The connotation is clear: That technology is washed-up, past its prime, and no longer useful. Our industry has been throwing around the label for years, but blaming technology alone is a cop-out. The real problem isn't legacy technology at all. The real problem is legacy IT.
When talking about legacy IT, I'm referring to all those information technology departments that can't keep up with business demands. They drag down companies by being the cause of high costs, missed revenue opportunities, and slow execution.
Organized around functional technologies--a mainframe group, a network group, a storage group--legacy IT departments are organized the same way they were 30 years ago. But theirs is a fragmented approach that focuses on parts rather than on the creation of coherent business systems.
The relationship between business and legacy IT personnel often borders on the dysfunctional.
While the business side wants to focus on what's needed and why, IT can't get beyond the question of how: how to create a technology strategy, how to qualify vendors, and how to go about implementation The relationship is sometimes so fraught that I've seen situations where the business side decided to outsource technology to escape from this perpetual quagmire.
The upshot is that projects take forever to complete. Infighting and finger pointing replaces teamwork, and the whole company suffers.
The grim picture painted here is not unusual. Even companies with good intentions and good working relationships between IT and business managers suffer the symptoms of legacy IT.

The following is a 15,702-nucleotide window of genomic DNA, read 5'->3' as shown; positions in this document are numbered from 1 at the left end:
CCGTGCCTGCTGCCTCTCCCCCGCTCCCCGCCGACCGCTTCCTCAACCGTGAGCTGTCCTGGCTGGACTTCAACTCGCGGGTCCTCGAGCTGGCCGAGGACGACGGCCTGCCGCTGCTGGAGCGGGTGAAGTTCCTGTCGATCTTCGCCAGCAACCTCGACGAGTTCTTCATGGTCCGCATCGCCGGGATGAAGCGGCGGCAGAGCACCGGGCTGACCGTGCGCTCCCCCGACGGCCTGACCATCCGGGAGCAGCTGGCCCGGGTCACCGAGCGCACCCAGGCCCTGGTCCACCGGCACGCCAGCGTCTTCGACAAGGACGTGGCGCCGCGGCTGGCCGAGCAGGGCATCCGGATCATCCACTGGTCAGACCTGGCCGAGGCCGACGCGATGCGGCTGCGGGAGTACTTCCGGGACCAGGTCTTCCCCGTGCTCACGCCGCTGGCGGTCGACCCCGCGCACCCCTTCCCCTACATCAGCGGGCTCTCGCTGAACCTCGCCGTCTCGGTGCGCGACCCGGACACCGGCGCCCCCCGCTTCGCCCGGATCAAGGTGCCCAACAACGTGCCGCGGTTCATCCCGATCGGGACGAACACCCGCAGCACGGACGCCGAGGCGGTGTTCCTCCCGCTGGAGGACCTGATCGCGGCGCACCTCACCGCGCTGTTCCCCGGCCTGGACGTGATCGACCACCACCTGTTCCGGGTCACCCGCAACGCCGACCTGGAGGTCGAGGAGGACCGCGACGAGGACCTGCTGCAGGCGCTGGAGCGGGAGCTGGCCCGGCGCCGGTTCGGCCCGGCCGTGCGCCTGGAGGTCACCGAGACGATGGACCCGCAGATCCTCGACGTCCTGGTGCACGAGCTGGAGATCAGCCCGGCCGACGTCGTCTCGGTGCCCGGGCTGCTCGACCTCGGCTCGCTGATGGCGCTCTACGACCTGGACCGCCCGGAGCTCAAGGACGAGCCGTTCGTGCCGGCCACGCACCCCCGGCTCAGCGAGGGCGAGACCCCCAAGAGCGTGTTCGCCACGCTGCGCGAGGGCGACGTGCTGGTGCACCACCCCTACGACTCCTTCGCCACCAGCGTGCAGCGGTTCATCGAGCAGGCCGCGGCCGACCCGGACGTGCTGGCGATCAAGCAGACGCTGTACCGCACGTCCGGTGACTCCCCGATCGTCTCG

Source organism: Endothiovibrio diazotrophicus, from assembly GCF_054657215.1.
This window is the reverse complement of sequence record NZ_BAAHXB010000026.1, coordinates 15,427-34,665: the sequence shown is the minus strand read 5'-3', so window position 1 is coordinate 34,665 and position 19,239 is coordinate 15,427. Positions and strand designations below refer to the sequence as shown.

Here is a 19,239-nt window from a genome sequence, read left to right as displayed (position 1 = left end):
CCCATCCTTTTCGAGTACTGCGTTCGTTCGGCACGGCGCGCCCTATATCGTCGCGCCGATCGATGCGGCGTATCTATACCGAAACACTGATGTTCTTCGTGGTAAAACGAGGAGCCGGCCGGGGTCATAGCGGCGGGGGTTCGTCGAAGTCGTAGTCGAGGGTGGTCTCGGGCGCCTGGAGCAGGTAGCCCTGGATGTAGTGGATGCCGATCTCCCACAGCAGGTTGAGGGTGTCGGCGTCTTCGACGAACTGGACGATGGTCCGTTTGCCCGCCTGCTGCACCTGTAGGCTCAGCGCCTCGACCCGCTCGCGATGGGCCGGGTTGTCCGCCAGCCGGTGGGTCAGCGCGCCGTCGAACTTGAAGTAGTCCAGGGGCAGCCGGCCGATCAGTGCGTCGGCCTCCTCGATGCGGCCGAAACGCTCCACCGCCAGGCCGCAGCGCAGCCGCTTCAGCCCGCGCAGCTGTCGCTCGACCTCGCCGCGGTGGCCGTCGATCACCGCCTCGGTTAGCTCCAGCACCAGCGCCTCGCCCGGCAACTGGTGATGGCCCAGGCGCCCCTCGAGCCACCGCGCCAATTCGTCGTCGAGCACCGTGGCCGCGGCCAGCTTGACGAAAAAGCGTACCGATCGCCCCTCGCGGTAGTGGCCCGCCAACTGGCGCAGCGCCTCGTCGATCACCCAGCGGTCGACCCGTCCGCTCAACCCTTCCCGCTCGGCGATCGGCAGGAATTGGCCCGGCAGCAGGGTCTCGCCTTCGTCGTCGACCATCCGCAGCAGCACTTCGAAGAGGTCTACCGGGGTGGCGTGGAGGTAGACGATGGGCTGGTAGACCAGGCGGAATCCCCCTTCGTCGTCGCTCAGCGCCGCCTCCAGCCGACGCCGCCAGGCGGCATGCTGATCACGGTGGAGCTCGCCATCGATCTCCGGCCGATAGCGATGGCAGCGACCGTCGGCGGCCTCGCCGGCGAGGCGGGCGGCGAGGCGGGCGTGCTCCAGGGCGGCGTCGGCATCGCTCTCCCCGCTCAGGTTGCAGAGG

In my experience, relatively few enterprise companies have successfully dealt with the legacy IT issue. Many companies recognize it as a problem but nonetheless find it a challenge to make the transition to a business-centric IT model.
Business solutions, not technology widgets, create revenue and cut costs.
That may be too late. Without a major awakening--and solution--legacy IT will choke these companies within three years.
There are no silver bullets here. Eighty to ninety percent of the solution is contingent upon organizational and process changes. Chief information officers need to treat these problems with a great deal of seriousness. At a minimum, this requires the following:
Making sure there are open and active communications between IT and business managers at all times.
Compensating the technical teams depending upon their success with business and technical goals.
Building a cross-functional organization with IT teams of managers, generalists, and specialists--all with the right skills to manage critical business services.
Gathering comprehensive baseline metrics and measuring progress.
Will IT managers see the light? I believe they will because the alternatives would be disastrous: You would either put the IT department at risk of being outsourced or watch the company gradually lose its competitive edge.
The real question isn't whether it'll happen--it's when. But in this game, timing is everything. CIOs must get help if necessary, but their procrastination could end in career suicide. Business solutions, not technology widgets, create revenue and cut costs. Companies need responsive, business-focused IT organizations that can create and then manage these solutions. Legacy IT works against all that.
It's a lesson companies will have to recognize sooner rather than later.